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Fermionic Gaussian states: an introduction to numerical approaches

by Jacopo Surace, Luca Tagliacozzo

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Submission summary

As Contributors: Jacopo Surace
Arxiv Link: https://arxiv.org/abs/2111.08343v1 (pdf)
Code repository: https://github.com/Jacupo/F_utilities
Date submitted: 2022-01-28 11:09
Submitted by: Surace, Jacopo
Submitted to: SciPost Physics Lecture Notes
Academic field: Physics
Specialties:
  • Condensed Matter Physics - Theory
  • Condensed Matter Physics - Computational
  • Quantum Physics
Approaches: Theoretical, Computational

Abstract

This document is meant to be a practical introduction to the analytical and numerical manipulation of Fermionic Gaussian systems. Starting from the basics, we move to relevant modern results and techniques, presenting numerical examples and studying relevant Hamiltonians, such as the transverse field Ising Hamiltonian, in detail. We finish introducing novel algorithms connecting Fermionic Guassian states with matrix product states techniques. All the numerical examples make use of the free Julia package F_utilities.

Current status:
Has been resubmitted



Reports on this Submission

Anonymous Report 2 on 2022-3-31 (Invited Report)

  • Cite as: Anonymous, Report on arXiv:2111.08343v1, delivered 2022-03-31, doi: 10.21468/SciPost.Report.4833

Strengths

- clear and pedagogical presentation
- numerical implementation of the routines

Weaknesses

- presentation of sec. 6.3

Report

This lecture notes presents a very nice and pedagogical introduction
to fermionic Gaussian states, focusing on numerical approaches.
The manuscript gives a detailed overview of the basics of free-fermion
techniques supplemented by numerical examples. The lecture notes
comes with a Julia implementation of the various routines.

I believe that this material could be extremely useful for beginners
who'd like to have a kickstart in working with free-fermion systems.
The text is well written and the examples are instructive.
Hence the manuscript clearly deserves to be published.

The main shortcoming of the manuscript is the presentation of sec. 6.3.
This part shows a very sharp contrast with the rest of the manuscript
in terms of clarity and pedagogical approach. In particular, in describing
the compression method for correlation matrices, the authors would like to
stress some analogies to matrix product states. However, they do not even
define what an MPS is. Without such a definition, it is hard to start a discussion
about bond dimensions. In my opinion, this part of the manuscript definitely
needs some improvement. Other than that, I found only minor points and
typos as discussed below in detail.

Requested changes

- Since the authors discuss entanglement extensively, it would be useful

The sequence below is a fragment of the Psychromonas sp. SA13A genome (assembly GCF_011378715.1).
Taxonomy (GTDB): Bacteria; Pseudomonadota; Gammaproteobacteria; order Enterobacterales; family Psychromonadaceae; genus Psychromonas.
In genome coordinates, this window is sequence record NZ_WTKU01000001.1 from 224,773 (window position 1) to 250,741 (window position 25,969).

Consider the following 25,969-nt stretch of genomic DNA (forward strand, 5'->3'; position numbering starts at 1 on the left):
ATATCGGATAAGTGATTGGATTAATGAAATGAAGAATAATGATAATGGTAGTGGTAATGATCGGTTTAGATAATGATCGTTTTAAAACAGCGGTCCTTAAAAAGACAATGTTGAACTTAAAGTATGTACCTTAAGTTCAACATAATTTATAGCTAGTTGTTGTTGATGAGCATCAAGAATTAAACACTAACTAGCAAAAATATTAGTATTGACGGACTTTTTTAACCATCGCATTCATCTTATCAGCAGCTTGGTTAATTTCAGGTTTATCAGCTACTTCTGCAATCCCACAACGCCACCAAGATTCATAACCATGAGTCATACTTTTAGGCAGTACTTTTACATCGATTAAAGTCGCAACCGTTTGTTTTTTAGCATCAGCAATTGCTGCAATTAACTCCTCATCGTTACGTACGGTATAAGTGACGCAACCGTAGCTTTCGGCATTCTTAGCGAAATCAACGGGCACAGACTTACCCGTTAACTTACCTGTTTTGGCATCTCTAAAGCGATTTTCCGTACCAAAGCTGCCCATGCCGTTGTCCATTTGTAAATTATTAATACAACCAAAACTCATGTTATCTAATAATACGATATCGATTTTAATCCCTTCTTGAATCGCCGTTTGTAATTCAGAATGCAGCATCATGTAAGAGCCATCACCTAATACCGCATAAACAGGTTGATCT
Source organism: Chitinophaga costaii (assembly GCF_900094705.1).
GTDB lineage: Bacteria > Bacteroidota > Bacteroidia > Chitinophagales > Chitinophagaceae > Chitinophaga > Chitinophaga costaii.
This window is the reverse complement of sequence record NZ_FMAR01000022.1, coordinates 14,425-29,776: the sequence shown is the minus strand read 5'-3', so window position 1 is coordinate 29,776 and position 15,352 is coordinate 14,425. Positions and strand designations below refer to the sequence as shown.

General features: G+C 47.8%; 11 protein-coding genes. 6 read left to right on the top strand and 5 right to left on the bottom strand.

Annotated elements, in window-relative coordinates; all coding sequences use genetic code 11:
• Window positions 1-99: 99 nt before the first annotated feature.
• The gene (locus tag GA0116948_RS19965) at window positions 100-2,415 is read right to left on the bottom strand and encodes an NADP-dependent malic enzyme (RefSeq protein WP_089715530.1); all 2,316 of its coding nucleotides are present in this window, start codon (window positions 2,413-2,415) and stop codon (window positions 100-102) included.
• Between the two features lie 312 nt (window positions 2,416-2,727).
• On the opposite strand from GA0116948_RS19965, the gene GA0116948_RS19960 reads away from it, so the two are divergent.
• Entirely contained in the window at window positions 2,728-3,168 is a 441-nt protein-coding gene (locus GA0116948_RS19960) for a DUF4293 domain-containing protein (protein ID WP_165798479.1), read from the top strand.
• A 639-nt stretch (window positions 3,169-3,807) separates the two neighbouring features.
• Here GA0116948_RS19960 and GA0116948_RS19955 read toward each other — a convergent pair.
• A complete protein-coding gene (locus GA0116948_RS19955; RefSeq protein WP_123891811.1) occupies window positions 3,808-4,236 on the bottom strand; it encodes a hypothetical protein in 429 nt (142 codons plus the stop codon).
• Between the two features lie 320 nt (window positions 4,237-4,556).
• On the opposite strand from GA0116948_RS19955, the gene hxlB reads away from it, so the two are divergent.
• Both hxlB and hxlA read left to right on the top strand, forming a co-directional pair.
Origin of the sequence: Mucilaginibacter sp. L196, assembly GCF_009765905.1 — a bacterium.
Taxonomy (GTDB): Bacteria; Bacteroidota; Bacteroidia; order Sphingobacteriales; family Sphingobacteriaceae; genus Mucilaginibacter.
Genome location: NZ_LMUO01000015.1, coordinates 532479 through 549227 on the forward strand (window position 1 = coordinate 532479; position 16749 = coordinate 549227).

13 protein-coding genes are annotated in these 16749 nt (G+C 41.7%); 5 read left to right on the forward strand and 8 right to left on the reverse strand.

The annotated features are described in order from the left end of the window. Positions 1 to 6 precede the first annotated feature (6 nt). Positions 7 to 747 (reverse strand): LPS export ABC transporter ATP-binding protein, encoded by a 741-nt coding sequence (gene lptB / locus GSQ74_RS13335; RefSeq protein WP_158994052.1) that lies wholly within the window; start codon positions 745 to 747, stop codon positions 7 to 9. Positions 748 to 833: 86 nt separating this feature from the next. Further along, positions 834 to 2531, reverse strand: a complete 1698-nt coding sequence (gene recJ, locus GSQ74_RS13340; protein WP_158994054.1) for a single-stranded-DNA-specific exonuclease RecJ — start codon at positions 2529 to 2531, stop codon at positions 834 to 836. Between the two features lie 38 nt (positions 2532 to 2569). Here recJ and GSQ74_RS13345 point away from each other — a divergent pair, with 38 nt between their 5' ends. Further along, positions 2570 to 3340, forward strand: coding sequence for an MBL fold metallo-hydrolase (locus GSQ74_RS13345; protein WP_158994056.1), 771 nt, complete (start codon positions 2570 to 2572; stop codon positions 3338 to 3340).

to include some previous reviews on the topic for further reference

- On p.3 the "rainbow chain" is mentioned but no references are given.

Sec. 6.3:

- definition of an MPS as well as corresponding bond dimension
should be introduced and discussed to make the analogy with
the correlation matrix compression method clear

- Fig. 10 and 11 are not referenced in the text. The caption of
Fig. 11 should say "eigenvalues that are NOT 0 or 1". The claim
"entanglement saturates" is not true, it grows logarithmically.

- on p. 46, the correlation matrix $\Lambda$ is incorrectly
referenced as "$\Lambda$ is a pure state" and "let $\Lambda$
be the ground state". It is also not clear what "it makes $\nu$
also an approximate eigenvalue of $\Lambda$" means, since
$\Lambda$ has a much larger dimension than $\Lambda_\ell$.

- in the last paragraph on p. 47 the notation is inconsistent:
one should either use $m+1$ or $\ell$ for the length of the
block, using both is confusing

- in Fig 12c the label m+1 looks like a matrix element, same in Fig. 13

- in Fig. 15 the notation changes from $\Lambda$ -> $\Gamma$,
which is confusing.

- in Fig 16. a random Hamiltonian is considered, however, the
result is not properly discussed. In particular, one should make
clear that in such a situation one has an extensive scaling of
the entropy with subsystem size, hence the logarithmic plot.
In fact, it would actually be useful and more reasonable to
show a plot with a larger m value.


Typos:

- I believe the word "fermionic" should not be capitalized
- in term of -> in terms of (various times in the manuscript)
- Eq. (13): $i^{2N}$
- second line of p. 8: transformation
- eq. below (102): last index $i+\nu$ -> $i+N_A$
- p. 31, in F_utilities box: of dimension
- Fig. 6 last line of caption: farther
- line above Fig. 8: $g_F=-1$
- Fig. 9: one should mention that y axis has log-scale
- p. 47: "the diagonal elements of $D^1_{1,\dots,m+1}$"
- same paragraph on p. 47: $\Lambda^{(N-m+1)}$
- bottom of p. 47: Fig. 14 should be Fig. 15
- Fig. 12c: correlation, in caption: one obtains
- below Fig. 13: bound dimension -> bond dimension
- on p. 49: Fig. 15 should be Fig. 16
- p. 50 bottom: perpendicularly
- p. 51, in F_utilities 6.3 box: contains
- Fig. 15 and 16 caption: analogous

  • validity: top
  • significance: high
  • originality: high
  • clarity: high
  • formatting: excellent
  • grammar: excellent

Anonymous Report 1 on 2022-2-28 (Invited Report)

  • Cite as: Anonymous, Report on arXiv:2111.08343v1, delivered 2022-02-27, doi: 10.21468/SciPost.Report.4546

Strengths

-Clarity of the explanations
-Developed an open-source package for the numerical manipulation of Gaussian fermionic states in 1D and 2D of easy usage
-Excellent introduction of the F_utilities functions in the main text.

Weaknesses

I do not see particular weaknesses.

Report

In these Lecture notes the authors provide a clear and pedagogical review on the properties of Gaussian fermionic systems, mainly in one spatial dimension.